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Under the FDCPA, letters can still mean what they say.

The least sophisticated consumer doesn’t need everything spelled out for him. Or at least that’s what the Eleventh Circuit held recently in Conde v. Webcollex, LLC, No. 18-12551 — another case where a court finds that something means exactly what it says.

The plaintiff in Conde filed suit after he got a validation letter from Webcollex telling him that:

Unless you notify this office within 30 days after receiving this notice that you dispute the validity of this debt or any portion thereof, this office will assume this debt is valid. If you notify this office in writing within 30 days after receiving this notice that you dispute the validity of this debt, this office will obtain verification of the debt or obtain a copy of a judgment and mail you a copy of such judgment or verification. If you request of this office in writing within 30 days after receiving this notice, this office will provide you with the name and address of the original creditor, if different from the current creditor.

The plaintiff contended that the letter violated the FDCPA because it failed to clearly state that he could dispute “any portion” of the debt, as required by 15 U.S.C. § 1692g(a), and that omission amounted to a “false, deceptive, or misleading” representation under § 1692e(10). The district court granted Webcollex’s motion to dismiss, finding that the first line of the letter unambiguously told the plaintiff that he could “dispute the validity of this debt or any portion thereof.” On appeal, the plaintiff said that the notice was not so clear:  arguing that the least sophisticated consumer could have misinterpreted Webcollex’s letter to allow the consumer to “dispute a portion of the debt orally” but that “he could only dispute the entire portion of the debt in writing.”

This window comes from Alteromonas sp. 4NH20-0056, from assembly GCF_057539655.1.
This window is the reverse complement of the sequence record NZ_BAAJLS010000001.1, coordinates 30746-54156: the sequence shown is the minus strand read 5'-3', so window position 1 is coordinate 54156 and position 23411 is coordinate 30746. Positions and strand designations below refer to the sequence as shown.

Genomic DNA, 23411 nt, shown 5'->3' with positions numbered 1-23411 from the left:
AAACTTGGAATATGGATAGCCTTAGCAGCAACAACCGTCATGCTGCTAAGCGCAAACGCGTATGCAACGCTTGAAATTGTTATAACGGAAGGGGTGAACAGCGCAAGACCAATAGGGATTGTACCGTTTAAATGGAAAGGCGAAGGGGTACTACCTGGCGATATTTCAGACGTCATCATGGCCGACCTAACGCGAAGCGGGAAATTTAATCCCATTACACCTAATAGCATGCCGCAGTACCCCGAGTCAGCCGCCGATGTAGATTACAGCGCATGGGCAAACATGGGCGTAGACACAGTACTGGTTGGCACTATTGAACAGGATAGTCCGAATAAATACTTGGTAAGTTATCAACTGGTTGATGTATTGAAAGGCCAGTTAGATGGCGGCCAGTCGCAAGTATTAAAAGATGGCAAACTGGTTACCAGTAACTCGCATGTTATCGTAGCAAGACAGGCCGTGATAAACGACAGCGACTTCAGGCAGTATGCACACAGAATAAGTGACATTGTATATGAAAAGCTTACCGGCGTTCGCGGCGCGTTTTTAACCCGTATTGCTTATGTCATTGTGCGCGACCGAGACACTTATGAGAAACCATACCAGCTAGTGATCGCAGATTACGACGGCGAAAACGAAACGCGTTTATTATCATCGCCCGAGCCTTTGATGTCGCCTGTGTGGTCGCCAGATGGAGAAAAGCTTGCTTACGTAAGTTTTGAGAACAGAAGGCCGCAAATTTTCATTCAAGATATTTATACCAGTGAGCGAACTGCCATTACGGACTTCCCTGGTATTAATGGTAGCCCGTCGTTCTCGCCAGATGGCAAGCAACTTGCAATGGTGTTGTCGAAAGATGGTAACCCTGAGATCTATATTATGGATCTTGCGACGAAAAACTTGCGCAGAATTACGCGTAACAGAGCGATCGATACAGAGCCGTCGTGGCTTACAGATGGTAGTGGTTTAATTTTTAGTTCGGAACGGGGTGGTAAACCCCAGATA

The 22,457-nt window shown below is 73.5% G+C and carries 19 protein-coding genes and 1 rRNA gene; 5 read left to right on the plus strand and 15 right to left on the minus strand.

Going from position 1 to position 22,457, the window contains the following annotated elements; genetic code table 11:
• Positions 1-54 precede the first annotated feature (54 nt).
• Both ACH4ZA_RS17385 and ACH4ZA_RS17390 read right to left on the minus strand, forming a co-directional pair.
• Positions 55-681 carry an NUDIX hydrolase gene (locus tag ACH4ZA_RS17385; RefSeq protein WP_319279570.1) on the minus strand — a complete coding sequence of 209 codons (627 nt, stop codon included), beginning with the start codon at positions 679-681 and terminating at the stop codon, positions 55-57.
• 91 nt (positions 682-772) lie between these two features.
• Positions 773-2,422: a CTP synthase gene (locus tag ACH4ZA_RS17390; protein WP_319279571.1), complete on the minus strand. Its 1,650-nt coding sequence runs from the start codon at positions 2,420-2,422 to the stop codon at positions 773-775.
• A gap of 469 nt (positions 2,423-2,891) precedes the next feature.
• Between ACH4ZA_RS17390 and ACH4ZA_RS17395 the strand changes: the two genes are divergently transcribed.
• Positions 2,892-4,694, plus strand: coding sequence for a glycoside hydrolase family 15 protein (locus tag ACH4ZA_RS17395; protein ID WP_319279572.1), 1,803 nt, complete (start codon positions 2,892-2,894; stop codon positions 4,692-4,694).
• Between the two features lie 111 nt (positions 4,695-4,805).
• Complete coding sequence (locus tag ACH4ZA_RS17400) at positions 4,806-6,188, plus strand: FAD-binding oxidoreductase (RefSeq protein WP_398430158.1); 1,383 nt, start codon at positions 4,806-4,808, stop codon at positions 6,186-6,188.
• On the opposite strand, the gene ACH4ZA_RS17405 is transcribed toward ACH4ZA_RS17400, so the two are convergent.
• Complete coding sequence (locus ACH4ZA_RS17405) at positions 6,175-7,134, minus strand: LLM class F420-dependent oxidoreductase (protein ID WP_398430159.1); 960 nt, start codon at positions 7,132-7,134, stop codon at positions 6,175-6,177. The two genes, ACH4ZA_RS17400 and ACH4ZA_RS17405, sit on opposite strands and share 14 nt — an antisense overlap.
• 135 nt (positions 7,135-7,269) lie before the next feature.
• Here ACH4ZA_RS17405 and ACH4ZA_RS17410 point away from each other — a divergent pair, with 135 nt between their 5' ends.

That argument didn’t fly with the Eleventh Circuit. Like the district court, it pointed out that the first sentence of the letter clearly stated that a consumer had the right to challenge “any portion” of the debt.  And nothing later in the letter distinguished that statement or limited how a consumer could notify the office that he intended to dispute the debt. As a result, the Court affirmed the dismissal of the plaintiff’s FDCPA claim.

The upshot of Conde is the Eleventh Circuit made it clear that the least sophisticated consumer standard doesn’t allow a plaintiff or a court take a blue pen to a validation letter. If the letter is clear on its face about letting the consumer know that he has the right to dispute any part of the debt — and isn’t otherwise contradictory or misleading — then that’s enough. The standard is meant to protect the naïve, not the imaginative.